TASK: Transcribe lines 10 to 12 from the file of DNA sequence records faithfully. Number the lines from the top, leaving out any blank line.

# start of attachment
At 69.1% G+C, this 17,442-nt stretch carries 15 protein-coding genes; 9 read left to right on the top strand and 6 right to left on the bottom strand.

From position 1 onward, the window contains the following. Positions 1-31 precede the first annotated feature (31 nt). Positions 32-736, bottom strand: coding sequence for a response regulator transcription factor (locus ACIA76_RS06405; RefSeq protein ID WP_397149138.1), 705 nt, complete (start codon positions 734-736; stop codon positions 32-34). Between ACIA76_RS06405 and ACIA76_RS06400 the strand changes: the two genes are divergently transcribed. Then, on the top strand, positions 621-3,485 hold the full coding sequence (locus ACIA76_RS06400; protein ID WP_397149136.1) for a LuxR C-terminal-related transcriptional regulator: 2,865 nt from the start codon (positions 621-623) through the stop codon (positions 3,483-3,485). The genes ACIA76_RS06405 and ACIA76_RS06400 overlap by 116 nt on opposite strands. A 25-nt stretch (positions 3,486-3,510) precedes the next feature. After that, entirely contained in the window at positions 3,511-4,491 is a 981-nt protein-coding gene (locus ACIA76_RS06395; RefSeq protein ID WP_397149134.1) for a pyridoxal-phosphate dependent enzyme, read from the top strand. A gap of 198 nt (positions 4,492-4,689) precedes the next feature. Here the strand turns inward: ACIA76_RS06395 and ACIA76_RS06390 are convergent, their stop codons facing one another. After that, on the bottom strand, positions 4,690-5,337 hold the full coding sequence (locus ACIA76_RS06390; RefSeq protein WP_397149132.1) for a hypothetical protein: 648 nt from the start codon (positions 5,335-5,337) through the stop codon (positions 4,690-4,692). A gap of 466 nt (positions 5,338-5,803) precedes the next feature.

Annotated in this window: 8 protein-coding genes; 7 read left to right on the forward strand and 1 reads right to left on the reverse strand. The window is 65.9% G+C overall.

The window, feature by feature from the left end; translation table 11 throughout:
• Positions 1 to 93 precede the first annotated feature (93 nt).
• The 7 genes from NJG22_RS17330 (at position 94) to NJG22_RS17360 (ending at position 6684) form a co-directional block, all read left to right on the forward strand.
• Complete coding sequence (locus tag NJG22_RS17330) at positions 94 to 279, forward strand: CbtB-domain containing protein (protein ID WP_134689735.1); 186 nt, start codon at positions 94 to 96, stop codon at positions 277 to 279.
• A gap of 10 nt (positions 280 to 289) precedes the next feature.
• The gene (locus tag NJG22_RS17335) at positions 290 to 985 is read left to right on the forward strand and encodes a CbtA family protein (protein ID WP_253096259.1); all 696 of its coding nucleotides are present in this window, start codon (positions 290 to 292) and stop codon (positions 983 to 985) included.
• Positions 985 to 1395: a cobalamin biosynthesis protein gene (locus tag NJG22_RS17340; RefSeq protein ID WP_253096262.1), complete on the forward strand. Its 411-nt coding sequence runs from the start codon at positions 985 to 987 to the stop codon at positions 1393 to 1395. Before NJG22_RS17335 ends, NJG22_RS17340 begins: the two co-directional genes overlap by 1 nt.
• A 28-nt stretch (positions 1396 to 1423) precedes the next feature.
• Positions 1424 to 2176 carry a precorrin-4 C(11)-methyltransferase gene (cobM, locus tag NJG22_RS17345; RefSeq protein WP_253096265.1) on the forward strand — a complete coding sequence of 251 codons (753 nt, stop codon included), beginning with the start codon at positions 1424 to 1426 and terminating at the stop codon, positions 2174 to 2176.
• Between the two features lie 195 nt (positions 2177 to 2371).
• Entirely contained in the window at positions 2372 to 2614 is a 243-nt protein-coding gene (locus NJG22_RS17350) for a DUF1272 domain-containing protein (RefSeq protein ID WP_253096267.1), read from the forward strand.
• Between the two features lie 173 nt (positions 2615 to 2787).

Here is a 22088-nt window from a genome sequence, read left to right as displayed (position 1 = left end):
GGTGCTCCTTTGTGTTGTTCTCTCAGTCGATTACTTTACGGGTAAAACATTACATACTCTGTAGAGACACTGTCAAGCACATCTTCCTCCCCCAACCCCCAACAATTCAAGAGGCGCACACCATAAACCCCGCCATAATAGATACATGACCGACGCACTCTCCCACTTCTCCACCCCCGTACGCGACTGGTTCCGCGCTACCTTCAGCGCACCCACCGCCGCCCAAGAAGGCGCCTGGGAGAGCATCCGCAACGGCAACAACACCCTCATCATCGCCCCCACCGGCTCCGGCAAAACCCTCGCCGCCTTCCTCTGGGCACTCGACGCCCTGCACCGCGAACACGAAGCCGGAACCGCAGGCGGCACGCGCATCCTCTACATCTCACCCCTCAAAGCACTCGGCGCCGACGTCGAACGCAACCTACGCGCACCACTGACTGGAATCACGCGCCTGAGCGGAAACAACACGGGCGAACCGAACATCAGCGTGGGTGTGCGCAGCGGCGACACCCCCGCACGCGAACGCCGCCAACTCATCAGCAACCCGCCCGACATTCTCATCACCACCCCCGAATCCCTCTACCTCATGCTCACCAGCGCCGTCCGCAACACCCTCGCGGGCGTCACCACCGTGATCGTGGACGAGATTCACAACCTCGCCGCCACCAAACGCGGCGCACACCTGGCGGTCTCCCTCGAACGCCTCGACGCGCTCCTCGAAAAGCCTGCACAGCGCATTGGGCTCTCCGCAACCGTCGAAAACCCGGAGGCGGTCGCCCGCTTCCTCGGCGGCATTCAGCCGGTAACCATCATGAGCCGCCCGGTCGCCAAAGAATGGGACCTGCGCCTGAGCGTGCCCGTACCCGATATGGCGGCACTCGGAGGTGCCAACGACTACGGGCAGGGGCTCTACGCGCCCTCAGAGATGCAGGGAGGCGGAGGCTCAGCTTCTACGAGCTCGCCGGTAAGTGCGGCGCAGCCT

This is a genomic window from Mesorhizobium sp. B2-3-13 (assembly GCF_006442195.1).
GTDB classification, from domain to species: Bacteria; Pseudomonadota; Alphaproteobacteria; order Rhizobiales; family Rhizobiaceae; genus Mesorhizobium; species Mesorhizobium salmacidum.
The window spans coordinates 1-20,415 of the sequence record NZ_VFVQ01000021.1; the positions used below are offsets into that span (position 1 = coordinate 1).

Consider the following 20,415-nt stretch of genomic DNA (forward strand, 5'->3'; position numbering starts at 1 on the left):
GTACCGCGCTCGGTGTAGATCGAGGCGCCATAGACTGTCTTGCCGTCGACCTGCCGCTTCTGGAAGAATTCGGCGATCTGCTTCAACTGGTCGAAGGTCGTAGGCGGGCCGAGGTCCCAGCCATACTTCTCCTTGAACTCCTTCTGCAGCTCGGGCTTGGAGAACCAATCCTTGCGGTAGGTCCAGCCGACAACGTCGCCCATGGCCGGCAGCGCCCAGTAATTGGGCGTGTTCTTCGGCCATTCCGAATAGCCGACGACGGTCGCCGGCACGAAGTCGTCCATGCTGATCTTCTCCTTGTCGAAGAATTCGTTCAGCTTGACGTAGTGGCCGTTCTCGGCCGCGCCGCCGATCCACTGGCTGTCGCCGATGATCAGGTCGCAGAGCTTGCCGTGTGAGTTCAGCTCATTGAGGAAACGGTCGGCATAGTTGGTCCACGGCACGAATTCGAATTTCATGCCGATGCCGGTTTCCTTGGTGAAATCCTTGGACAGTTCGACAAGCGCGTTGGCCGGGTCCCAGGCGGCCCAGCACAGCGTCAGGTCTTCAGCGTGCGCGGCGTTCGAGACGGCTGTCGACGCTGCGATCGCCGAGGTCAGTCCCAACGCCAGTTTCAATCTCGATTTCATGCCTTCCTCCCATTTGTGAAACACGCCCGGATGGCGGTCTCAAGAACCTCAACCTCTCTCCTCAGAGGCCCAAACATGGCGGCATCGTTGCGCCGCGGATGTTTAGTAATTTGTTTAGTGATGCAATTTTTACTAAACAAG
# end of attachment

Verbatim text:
• Positions 985 to 1395: a cobalamin biosynthesis protein gene (locus tag NJG22_RS17340; RefSeq protein ID WP_253096262.1), complete on the forward strand. Its 411-nt coding sequence runs from the start codon at positions 985 to 987 to the stop codon at positions 1393 to 1395. Before NJG22_RS17335 ends, NJG22_RS17340 begins: the two co-directional genes overlap by 1 nt.
• A 28-nt stretch (positions 1396 to 1423) precedes the next feature.
• Positions 1424 to 2176 carry a precorrin-4 C(11)-methyltransferase gene (cobM, locus tag NJG22_RS17345; RefSeq protein WP_253096265.1) on the forward strand — a complete coding sequence of 251 codons (753 nt, stop codon included), beginning with the start codon at positions 1424 to 1426 and terminating at the stop codon, positions 2174 to 2176.